Restaurants are required to comply with and follow Colorado’s premises liability laws. Premises liability is a type of negligence action that:
- holds owners of land responsible
- for certain injuries to others
- that occur on their property.3
Different standards of care are owed to people on the property depending on their legal status.
There are three legal statuses relevant to premises liability cases:
- Licensees; and
2.2 What premises liability status is a restaurant guest or customer?
A customer who comes into a restaurant to eat is generally considered an invitee.
An invitee is a “person who enters or remains on the land of another to transact business in which the parties are mutually interested or who enters or remains on such land in response to the landowner’s express or implied representation that the public is requested, expected, or intended to enter or remain.”5
An invitee can recover for damages:
- caused by landowner’s failure;
- to use reasonable care;
- to protect against dangers;
- he or she actually knew about or should have known about.6
3. What are some common ways Colorado restaurants breach the duty of care?
Restaurants can breach their duty of care in many ways, but some happen more frequently than others.
A breach occurs when a restaurant fails to exercise a duty of care in such a way that an ordinary and careful person would exercise under the same or similar circumstances.
Common breaches include:
- Slip and fall accidents, as a result of:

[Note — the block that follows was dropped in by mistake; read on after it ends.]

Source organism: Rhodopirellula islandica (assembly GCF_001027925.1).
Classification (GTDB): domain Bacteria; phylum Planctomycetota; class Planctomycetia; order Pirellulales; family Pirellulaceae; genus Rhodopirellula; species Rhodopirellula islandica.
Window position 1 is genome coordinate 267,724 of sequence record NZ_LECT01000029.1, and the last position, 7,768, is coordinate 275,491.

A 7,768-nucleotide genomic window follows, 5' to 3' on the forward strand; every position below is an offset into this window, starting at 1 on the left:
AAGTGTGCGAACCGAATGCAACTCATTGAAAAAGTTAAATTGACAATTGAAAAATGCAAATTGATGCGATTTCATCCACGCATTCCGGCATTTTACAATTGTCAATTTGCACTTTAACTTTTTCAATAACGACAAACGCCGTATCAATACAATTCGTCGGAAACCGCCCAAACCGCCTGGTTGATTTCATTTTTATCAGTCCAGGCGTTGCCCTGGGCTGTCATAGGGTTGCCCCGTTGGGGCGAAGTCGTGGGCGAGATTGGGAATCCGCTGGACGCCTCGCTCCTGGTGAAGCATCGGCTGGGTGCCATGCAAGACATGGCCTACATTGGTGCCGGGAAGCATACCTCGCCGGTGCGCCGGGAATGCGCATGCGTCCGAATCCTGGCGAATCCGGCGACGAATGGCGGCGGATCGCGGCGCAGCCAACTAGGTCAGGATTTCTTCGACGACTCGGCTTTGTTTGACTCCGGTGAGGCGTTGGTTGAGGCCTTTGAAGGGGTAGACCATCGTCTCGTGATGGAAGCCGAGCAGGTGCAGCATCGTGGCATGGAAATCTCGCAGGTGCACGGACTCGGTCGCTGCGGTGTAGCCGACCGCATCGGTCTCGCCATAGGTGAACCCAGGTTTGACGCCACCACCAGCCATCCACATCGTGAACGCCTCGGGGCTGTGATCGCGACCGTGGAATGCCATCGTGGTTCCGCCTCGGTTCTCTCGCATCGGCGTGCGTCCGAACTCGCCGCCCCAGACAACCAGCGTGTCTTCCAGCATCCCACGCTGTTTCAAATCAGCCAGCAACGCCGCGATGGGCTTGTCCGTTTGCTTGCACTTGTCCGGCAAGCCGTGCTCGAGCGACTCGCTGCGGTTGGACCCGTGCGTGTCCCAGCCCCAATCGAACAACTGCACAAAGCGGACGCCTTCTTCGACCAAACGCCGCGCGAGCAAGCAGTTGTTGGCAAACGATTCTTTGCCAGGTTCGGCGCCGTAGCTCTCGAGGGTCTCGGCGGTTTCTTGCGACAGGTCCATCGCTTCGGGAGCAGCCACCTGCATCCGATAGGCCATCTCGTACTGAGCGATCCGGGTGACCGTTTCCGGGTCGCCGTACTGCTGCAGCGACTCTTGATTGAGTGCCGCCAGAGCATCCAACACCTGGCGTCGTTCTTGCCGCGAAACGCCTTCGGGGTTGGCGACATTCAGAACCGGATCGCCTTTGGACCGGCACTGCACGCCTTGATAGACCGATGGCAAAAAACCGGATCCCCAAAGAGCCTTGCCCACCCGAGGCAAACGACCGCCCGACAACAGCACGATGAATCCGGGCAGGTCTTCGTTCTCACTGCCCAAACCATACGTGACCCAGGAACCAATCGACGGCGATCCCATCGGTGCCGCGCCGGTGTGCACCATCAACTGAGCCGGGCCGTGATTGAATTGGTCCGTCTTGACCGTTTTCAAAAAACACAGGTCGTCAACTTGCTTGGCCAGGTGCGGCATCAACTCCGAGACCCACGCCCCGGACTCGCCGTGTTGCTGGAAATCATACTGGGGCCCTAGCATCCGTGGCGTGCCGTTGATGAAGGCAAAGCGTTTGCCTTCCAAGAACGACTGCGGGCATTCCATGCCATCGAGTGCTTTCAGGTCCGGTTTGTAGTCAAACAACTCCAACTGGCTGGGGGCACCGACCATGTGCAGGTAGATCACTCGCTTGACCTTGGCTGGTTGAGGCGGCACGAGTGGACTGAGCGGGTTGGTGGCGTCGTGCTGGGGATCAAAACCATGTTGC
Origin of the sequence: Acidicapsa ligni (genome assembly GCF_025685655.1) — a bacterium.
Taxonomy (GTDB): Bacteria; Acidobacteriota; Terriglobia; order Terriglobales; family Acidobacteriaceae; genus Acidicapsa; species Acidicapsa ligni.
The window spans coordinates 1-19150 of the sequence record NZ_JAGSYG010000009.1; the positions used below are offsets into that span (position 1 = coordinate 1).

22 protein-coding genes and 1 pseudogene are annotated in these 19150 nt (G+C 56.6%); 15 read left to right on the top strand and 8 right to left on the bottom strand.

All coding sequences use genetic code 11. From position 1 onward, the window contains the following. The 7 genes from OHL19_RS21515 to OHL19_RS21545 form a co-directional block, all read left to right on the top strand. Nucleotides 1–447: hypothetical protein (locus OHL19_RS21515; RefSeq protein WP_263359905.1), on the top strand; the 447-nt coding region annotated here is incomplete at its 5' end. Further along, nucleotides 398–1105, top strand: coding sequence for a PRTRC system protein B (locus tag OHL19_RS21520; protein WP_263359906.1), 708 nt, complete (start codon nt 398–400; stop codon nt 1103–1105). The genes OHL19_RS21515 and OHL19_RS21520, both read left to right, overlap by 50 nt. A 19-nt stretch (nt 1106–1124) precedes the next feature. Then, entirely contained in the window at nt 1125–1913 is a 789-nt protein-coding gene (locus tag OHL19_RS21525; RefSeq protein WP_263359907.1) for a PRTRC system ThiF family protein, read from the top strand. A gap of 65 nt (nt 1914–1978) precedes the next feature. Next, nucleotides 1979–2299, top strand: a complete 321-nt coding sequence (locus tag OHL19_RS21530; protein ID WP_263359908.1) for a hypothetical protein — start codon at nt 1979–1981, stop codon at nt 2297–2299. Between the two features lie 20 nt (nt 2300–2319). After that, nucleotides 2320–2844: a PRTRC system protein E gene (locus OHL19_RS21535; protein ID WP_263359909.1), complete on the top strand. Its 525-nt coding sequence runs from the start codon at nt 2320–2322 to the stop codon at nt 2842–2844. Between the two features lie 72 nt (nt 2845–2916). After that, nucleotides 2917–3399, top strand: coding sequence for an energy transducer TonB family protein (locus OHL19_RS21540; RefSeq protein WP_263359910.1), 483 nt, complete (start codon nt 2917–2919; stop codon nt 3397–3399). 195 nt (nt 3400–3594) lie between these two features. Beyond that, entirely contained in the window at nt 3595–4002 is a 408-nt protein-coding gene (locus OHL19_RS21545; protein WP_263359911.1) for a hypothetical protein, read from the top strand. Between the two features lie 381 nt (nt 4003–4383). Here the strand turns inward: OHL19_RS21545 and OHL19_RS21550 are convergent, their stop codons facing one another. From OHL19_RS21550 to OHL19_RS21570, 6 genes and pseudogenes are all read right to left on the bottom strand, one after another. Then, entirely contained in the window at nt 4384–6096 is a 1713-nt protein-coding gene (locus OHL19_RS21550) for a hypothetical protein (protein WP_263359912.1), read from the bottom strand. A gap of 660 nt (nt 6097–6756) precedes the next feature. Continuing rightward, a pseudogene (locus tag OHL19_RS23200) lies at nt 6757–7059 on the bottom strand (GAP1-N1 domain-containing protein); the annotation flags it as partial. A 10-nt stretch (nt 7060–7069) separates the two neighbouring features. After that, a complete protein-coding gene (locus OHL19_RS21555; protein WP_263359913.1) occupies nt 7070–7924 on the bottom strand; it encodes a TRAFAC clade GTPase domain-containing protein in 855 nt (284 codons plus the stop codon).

- torn carpeting;
- defective handrails;
- broken stairs;
- wet surfaces;
- spilled food;
- cracked tiles; or
- uneven pavement in the parking lot.
- Food poisoning;
- Injuries from broken or defective products within the restaurant.
3.1 What can I do if I got food poisoning at a Colorado restaurant?
When a restaurant supplies food that is contaminated with bacteria, viruses, or other pathogens:
- the restaurant and the supply company can be held responsible for
- any illness caused and any damages that resulted
- under Colorado’s product liability laws.
When any company manufactures and sells a defective product, it is held strictly liable for the injuries caused, even when the company or a person is not negligent.
In food poisoning cases, the injured person will have to prove four things:
- the company sold or distributed a contaminated or defective food product;
- the product was contaminated when it left the company’s control (not contaminated after);
- the injured person used the product in the way it was intended or was foreseeable; and
- the injured person suffered some type of harm as a result.8
4. Who can I sue if I am injured in a Colorado restaurant?